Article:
EPQs (Extended Project Qualifications)


EPQ topic lists from schools that use the Archive have been incredibly eclectic – and many projects we can’t help with at all – but we do have a lot that would make for a good EPQ assignment.

Reports on immigration, crime, capital punishment, Welsh and Scottish independence, the use of music in advertising, convenience food, even romance (see case study below) , etc.  And also a lot on women’s issues. We have just done some work on ‘The Great Inflation of the 1970’s’ and its effect on women.  There are reports on Teenagers and their attitudes in the 1970s (4). One of our favourites is The Continental Quilt story  – it could be a good start point for an EPQ for a student to do a qualitative survey of their grandmothers, great-aunts and their friends to understand what life was like for women in the 1970’s!

In Q3 2024 we will produce a ‘Guide to Teaching EPQs’ with ideas, examples, exercises and case studies to help students explore topics and select a title.


Romance in the 1970s

With all the news about teenagers’ sex-texting and advice to parents to start talking to their children about pornography from the age of 9, we can be forgiven for cynical thoughts about the end of romance in our culture. What’s love got to do with it? we might ask. Has good old-fashioned ‘romance’ died? Still 95% of people claim to have sent a Valentine’s Day card at some point in their lives, surely it can’t all be over for romance? The Archive can tell us more about Romance in the 1970s.

So let’s dig into the Archive and see what romance really meant in the past. First a definition:
Romance: a quality or feeling of mystery, excitement, and remoteness from everyday life: “the romance of the sea”

If we look through the CRAM collection – which is the work of an eminent early qualitative researcher, Peter Cooper, we can see how products were marketed in the 1970s to appeal to the desire for romance.

For example, here are some comments from Babycham advertising testing reports:
Babycham has potential in terms of its warm, dreamy, romantic images, its presence which can suggest that something will happen, the sense of excitement etc’.
‘Light, bubbly, innocent fun’
‘…promise in terms of romance, fun, light hearted sophistication’.
‘…excitement, good humour, echoes of Christmas, romance, fairy tales, magical’

And for Black Magic chocolates:
Black Magic may be losing some of its excitement, romance, and magic, and is becoming rather mundane and safe.
The research explored: feelings about Black Magic, with special· regard to romance, love, excitement, mystery, quality, and mystique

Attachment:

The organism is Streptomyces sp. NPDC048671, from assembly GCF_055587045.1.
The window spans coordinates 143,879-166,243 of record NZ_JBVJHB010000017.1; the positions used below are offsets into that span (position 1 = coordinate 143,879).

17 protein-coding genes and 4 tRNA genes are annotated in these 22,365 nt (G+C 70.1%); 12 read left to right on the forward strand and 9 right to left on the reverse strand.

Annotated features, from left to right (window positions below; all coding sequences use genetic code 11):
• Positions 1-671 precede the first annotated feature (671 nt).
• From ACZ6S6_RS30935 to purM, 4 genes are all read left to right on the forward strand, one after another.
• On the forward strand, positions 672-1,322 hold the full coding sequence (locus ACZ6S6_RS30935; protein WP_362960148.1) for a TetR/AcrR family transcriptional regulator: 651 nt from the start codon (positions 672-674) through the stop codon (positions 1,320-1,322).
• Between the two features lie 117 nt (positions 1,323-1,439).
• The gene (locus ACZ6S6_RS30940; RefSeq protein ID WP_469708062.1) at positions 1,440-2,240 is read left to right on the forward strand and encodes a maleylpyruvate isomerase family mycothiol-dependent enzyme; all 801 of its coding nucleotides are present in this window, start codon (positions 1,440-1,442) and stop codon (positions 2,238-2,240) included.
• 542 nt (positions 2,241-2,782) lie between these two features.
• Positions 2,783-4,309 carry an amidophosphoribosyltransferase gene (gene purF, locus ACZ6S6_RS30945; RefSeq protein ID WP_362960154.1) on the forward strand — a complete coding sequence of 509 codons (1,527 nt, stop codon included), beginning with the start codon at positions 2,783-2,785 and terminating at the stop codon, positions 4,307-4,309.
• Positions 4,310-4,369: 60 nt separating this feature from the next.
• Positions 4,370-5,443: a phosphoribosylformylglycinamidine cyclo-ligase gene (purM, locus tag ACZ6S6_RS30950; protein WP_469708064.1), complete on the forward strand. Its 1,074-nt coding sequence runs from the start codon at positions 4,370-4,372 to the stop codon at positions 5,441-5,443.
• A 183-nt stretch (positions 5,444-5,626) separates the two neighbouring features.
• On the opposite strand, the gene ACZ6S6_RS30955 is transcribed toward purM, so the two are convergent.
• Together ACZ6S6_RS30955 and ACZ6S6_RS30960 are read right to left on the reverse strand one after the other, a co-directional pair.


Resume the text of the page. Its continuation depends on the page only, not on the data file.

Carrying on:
There are projects on fragrances and, less obviously, deodorants for men. Romance comes into them all!

We can also look at reports describing people. For example, in a project for Boots, ‘The Teenage Enigma’ (1974), we see that young women had really rather limited horizons at the time:
… Nearly all respondents considered that the chief landmark in their futures would be marriage and many gave this as their sole ‘ambition’. On the whole, they expect to be married by 22 or 23 and to have 2 or 3 children before they reach 30

By 1974 contraception had been available for some years, and attitudes to sex before marriage are discussed in the report. You’d have thought that this would be the start of romance going out of the window but no…
“Even the most promiscuous girls are very romantic about marriage” (Teacher)

There was huge readership of women’s magazines in the 1970’s including the kind of women’s magazines that deal almost exclusively in real fictional short story romances—Boy Friend, Red Letter, Secrets, Family Star, Marilyn, Red Star, Mirabelle, Marty, Romeo, Valentine and Roxy. Barbara Cartland was a bestselling author of romantic fiction.

In fact, we see that almost anything which was out-of-the ordinary was thought to be romantic in the 1970’s – flying, foreign holidays, even smoking ‘exotic’ cigarettes was seen to add mystery, glamour, excitement and romance to a person. Normal life was rather humdrum and unexciting – romance was escapism from the everyday – it led to fun and love.

In these days, where ‘every day is Christmas’ relative to the 1970s, a lot of what was seen as exotic in the 70s has become commonplace – and the modern world has brought its own set of problems – and yet we still see little girls who love Disney princesses, tens of thousands of £££s spent on fairy tale weddings and exotic holidays, dating sites doing tremendous business. Perhaps romance is still alive and well?

If we look at modern research on young people in the archive we see concerns with serious matters: Housing, Mental Health, Technology, Climate change.

In the 1970’s housing (availability, mortgages, inflation) was the big issue. But Mental Health, Technology and Climate Change were hardly registered. Basically young people worried about the usual things that young people worry about (themselves, what they looked like etc and having enough money and getting on in life). They weren’t much engaged in the news and politics.

Now, if anything, the pressures on young people through social media are greater than ever, so the need for escapism must be greater than ever. The evidence lies in the success and popularity of video games, romcoms, Disney princesses, fairy-tale weddings and all that.

Romance is dead. Long live romance!

Please do contact us if you have any specific areas that we could help with. We have many other reports which would be useful for an EPQ. It’s helpful for all students to be able to demonstrate the use of archives and other sources in their work.



teacher and pupil